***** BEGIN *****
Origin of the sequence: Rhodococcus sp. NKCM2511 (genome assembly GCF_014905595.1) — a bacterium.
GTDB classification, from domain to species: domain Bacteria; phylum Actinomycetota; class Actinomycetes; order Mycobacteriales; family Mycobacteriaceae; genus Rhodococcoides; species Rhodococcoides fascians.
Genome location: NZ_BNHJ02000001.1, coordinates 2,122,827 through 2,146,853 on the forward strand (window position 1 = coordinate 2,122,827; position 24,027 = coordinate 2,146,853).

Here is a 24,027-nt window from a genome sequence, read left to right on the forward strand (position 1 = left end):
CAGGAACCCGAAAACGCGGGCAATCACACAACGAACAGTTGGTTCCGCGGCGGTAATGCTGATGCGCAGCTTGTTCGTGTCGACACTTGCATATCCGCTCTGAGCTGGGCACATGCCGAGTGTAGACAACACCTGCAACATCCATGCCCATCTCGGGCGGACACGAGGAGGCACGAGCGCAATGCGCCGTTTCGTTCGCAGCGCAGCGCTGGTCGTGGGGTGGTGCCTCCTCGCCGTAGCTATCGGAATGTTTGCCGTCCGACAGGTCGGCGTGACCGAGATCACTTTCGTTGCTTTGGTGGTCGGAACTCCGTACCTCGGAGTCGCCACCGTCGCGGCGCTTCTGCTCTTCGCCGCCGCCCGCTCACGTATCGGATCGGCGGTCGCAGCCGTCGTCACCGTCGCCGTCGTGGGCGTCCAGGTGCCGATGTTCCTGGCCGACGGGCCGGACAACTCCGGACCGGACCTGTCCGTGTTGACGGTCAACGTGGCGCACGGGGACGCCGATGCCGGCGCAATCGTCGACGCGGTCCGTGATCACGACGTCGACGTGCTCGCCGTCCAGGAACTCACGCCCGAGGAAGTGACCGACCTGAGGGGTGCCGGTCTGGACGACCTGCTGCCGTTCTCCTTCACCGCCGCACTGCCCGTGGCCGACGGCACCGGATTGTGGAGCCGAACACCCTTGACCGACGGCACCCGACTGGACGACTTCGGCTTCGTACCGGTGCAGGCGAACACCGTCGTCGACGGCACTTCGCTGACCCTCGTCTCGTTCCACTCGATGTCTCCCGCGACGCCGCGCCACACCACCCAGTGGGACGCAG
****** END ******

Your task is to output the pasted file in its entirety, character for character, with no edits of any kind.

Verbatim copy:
Origin of the sequence: Rhodococcus sp. NKCM2511 (genome assembly GCF_014905595.1) — a bacterium.
GTDB classification, from domain to species: domain Bacteria; phylum Actinomycetota; class Actinomycetes; order Mycobacteriales; family Mycobacteriaceae; genus Rhodococcoides; species Rhodococcoides fascians.
Genome location: NZ_BNHJ02000001.1, coordinates 2,122,827 through 2,146,853 on the forward strand (window position 1 = coordinate 2,122,827; position 24,027 = coordinate 2,146,853).

Here is a 24,027-nt window from a genome sequence, read left to right on the forward strand (position 1 = left end):
CAGGAACCCGAAAACGCGGGCAATCACACAACGAACAGTTGGTTCCGCGGCGGTAATGCTGATGCGCAGCTTGTTCGTGTCGACACTTGCATATCCGCTCTGAGCTGGGCACATGCCGAGTGTAGACAACACCTGCAACATCCATGCCCATCTCGGGCGGACACGAGGAGGCACGAGCGCAATGCGCCGTTTCGTTCGCAGCGCAGCGCTGGTCGTGGGGTGGTGCCTCCTCGCCGTAGCTATCGGAATGTTTGCCGTCCGACAGGTCGGCGTGACCGAGATCACTTTCGTTGCTTTGGTGGTCGGAACTCCGTACCTCGGAGTCGCCACCGTCGCGGCGCTTCTGCTCTTCGCCGCCGCCCGCTCACGTATCGGATCGGCGGTCGCAGCCGTCGTCACCGTCGCCGTCGTGGGCGTCCAGGTGCCGATGTTCCTGGCCGACGGGCCGGACAACTCCGGACCGGACCTGTCCGTGTTGACGGTCAACGTGGCGCACGGGGACGCCGATGCCGGCGCAATCGTCGACGCGGTCCGTGATCACGACGTCGACGTGCTCGCCGTCCAGGAACTCACGCCCGAGGAAGTGACCGACCTGAGGGGTGCCGGTCTGGACGACCTGCTGCCGTTCTCCTTCACCGCCGCACTGCCCGTGGCCGACGGCACCGGATTGTGGAGCCGAACACCCTTGACCGACGGCACCCGACTGGACGACTTCGGCTTCGTACCGGTGCAGGCGAACACCGTCGTCGACGGCACTTCGCTGACCCTCGTCTCGTTCCACTCGATGTCTCCCGCGACGCCGCGCCACACCACCCAGTGGGACGCAG